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Candle making kits have had exceptional popularity amongst the arts and crafts community, as of late. Being no longer relevant in a broader sense, candle making has taken on a real artisanal slant, bringing people from all walks of life to make smelly, smelly goodness together. Whether its scented candles designed to relax, candles containing essential oils that help with stabilising your mood, learning how to make candles is a fun artistic venture that people still enjoy, despite the invention of the humble lightbulb.
There are, however, a few ethical conundrums surrounding candle making that are worth delving into. We also didn’t think there’d be an ethical dilemma around candles these days, but thanks to late-stage capitalism you can’t even purchase a sandwich without an entire rainforest burning down and unfortunately, candles are no exception. Although you don’t burden the responsibility candle production has to the environment, you do have the opportunity to make eco-conscious choices to lessen the environmental impact of your decision to sit in the bath, listening to your “chill” playlist against the backdrop of flickering candlelight, so let’s explore.
Paraffin wax candles
Many candle making craft kits and workshops will work with a soy wax base. This is due to its easy obtainability, relatively affordable cost, but most of all its ethical neutrality. The majority of mass-produced candles use a paraffin oil base, which is a petroleum by-product of crude oil production.
The main purveyors of paraffin-based candles in both Australia and the US are churches, making it one of several cardinal sins they commit on a regular basis. By avoiding purchasing tea-candles in bulk and cheap candle making kits, you avoid filling the air with polycyclic hydrocarbons (potentially carcinogenic fumes released when paraffin wax burns) that can harm not just the environment, but your lungs and respiratory system as well.
Just so you know we’re not pulling your leg, a study by Maastricht University found churches that used these candles had hydrocarbon levels that exceeded main roads and highways, making it low-key dangerous to fill a room with. Of course, the irony in all of this is that paraffin wax candles replaced the traditional, old-school whale oil candles and lamps we used to indulge in years ago. We soon discovered that we were running out of whales, however, and the industry was no longer becoming profitable. Its environmentally-friendly replacement - paraffin wax - has turned out to just as bad, but for different reasons. The whales are happier though, so you know - every cloud...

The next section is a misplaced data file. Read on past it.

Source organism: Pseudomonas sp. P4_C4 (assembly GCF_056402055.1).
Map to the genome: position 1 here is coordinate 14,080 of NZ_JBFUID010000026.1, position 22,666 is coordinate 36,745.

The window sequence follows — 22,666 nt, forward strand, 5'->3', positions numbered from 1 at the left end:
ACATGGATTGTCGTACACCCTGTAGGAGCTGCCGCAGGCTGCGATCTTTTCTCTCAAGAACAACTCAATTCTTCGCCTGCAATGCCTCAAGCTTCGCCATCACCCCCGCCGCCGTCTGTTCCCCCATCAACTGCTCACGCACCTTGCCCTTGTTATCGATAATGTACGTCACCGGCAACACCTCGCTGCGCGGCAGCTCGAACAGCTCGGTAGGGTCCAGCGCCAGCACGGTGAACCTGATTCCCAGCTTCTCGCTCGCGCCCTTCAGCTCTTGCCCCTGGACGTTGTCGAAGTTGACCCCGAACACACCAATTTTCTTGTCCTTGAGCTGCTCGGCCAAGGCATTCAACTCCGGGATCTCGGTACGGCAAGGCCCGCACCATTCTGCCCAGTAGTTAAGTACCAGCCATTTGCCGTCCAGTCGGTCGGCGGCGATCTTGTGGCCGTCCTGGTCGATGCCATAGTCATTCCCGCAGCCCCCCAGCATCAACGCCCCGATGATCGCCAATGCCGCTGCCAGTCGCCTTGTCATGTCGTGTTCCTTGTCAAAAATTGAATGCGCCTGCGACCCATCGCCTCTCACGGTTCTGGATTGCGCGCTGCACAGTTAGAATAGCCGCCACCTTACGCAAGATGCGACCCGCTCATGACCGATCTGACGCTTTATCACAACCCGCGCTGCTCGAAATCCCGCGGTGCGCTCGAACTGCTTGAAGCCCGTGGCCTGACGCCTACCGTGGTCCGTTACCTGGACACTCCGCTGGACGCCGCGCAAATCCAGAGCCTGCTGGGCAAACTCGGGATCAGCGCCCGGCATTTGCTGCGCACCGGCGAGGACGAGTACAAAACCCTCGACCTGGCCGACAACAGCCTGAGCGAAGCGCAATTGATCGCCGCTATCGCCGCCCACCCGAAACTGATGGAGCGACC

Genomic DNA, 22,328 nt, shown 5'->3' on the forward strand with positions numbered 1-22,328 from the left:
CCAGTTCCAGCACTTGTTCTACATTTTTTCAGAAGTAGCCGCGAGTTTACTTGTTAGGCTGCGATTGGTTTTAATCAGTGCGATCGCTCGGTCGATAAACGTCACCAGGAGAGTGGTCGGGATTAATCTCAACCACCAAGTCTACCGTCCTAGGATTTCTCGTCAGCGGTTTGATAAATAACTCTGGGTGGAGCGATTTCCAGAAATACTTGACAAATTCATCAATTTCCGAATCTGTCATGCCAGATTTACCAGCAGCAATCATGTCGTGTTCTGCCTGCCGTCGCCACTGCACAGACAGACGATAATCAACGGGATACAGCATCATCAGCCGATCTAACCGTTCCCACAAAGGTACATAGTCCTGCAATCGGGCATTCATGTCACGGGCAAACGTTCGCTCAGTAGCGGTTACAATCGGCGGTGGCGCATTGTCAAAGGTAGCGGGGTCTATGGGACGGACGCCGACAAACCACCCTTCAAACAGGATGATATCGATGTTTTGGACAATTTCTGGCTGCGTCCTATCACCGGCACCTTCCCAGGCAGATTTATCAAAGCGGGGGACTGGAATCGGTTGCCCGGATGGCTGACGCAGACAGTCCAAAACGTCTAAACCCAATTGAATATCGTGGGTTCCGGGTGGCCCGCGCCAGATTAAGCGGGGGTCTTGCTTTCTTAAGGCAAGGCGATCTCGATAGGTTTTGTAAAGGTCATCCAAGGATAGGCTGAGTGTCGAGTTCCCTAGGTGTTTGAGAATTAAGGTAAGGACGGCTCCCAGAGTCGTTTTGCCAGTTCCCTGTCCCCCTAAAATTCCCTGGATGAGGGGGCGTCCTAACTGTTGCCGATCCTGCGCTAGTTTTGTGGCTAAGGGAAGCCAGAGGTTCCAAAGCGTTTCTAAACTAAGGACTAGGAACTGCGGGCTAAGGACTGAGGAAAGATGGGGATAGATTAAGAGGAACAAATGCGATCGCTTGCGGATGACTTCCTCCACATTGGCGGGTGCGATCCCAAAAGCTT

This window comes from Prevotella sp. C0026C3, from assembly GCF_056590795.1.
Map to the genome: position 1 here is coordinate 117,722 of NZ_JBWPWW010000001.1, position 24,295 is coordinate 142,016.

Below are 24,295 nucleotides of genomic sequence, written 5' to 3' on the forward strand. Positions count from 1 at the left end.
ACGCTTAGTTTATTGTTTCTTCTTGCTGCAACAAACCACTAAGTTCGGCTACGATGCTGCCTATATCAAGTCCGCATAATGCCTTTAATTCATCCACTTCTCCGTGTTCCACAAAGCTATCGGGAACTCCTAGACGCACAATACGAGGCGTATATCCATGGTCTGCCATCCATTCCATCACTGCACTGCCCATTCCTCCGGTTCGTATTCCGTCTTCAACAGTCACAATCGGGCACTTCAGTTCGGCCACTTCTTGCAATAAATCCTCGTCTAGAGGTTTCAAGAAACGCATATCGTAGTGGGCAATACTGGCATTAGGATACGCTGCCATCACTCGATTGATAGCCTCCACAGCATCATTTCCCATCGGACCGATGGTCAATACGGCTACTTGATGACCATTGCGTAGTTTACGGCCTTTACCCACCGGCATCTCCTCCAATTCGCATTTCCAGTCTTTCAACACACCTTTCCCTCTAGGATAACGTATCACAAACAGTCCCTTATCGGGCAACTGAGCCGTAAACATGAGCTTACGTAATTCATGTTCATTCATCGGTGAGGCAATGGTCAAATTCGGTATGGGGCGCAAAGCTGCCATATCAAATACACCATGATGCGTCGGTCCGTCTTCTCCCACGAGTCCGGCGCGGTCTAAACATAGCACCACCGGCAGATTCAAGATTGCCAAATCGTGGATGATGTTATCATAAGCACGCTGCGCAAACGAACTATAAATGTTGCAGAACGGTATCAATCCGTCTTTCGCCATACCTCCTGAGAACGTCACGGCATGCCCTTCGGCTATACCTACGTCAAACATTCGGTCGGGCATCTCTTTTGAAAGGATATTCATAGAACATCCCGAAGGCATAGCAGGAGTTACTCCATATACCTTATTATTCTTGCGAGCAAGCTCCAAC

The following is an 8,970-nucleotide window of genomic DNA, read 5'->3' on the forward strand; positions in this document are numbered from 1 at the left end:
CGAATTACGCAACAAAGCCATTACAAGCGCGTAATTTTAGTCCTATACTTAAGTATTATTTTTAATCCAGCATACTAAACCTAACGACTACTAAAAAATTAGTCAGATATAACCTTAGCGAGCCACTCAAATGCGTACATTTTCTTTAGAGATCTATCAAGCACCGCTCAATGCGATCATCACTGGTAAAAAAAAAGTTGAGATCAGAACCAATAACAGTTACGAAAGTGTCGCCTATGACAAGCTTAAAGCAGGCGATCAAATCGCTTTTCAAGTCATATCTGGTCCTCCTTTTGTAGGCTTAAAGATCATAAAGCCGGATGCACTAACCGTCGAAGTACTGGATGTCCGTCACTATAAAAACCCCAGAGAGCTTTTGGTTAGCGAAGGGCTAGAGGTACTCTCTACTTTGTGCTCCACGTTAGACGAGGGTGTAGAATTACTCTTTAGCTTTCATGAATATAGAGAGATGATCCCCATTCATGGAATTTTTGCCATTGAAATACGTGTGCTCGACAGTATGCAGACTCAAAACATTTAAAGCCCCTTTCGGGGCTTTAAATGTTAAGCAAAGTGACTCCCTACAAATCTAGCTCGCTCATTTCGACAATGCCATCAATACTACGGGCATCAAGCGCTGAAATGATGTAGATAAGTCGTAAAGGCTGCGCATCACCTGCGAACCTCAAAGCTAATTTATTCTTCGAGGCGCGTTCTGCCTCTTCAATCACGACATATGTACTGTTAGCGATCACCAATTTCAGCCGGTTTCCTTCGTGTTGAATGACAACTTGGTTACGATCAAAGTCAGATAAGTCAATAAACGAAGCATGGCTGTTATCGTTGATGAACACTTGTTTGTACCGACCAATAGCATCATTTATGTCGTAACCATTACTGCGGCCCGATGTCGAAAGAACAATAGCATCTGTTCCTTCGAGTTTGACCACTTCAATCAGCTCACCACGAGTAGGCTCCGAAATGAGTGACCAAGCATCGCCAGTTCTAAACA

Palm oil candles
Before we go any further, ClassBento needs to emphasise that none of our candle making kits or pre-quarantine workshops uses palm oil-based candles. Palm oil candles are often pitched as a cleaner candle wax alternative. This is because palm oil is still a natural base and does burn cleaner than paraffin wax, or wax with an animal fat base. Palm oil, however, is an ethical minefield.
Palm oil production is expanding more rapidly than any other agricultural commodity, with Malaysia and Indonesia producing 86 per cent of the world’s palm oil. Cultivating palm oil plantations has led to the destruction of some of the most pristine habitats, and almost solely responsible for critically endangering the existence of Asian Rhinos, Orangutans, and elephants. The destruction of these rainforests has had a lasting global impact on both the Indigenous populations of the area and the global fight against climate change.
There is such a thing as ethical palm oil production, but we’d honestly recommend you avoid this altogether when it comes to choosing your candles and your candle making kits.
Soy wax is one of the most ethical choices you can make when searching for high-quality candles and candle-making kits. Soy wax is derived from a naturally existing vegetable oil (soybeans, obviously) and is entirely renewable, unlike petroleum-based paraffin wax. The hydrocarbons produced by paraffin wax will, with long term use, stain your walls and eat away at house paint. Soy wax, however, is entirely biodegradable and, on top of this, burns slower than paraffin wax, ensuring the candle burns for longer without damaging the interior of your home so you get more bang for your buck.
ClassBento’s new LiveBox classes offer you a growing range of candle-making kits to choose from. But rest assured, all of our craft boxes use sustainable materials and resources so no matter which DIY candles you choose, you’ll be making an ethically-sound choice.
Our Soy Wax Candle Making Set With Japanese Ceramic class is one of the best craft kits for adults ClassBento is currently offering. You’ll learn everything you need to know when it comes to learning how to make your own candles at home, as well as a few neat tips and techniques for setting candles in different ceramics. The craft box contains a Japanese style ceramic vase for you to set your first candle in and Tara from Provider Store will be on the live stream to help you work through it.
If you’re after a little more flexibility in the area of candle fragrances, Handmaker’s Factory in Melbourne are offering their Soy Wax Candle-Making Workshop with both essential oils provided, and the instructions on how to use your own, if you have a preferred fragrance lying around. Both of these workshops have a strong stance on ethically sourced materials and tools, so you can be guaranteed that no matter which of the candle-making kits you choose from, you’ll be learning how to make your own candles at home from ethically sourced and environmentally-conscious products.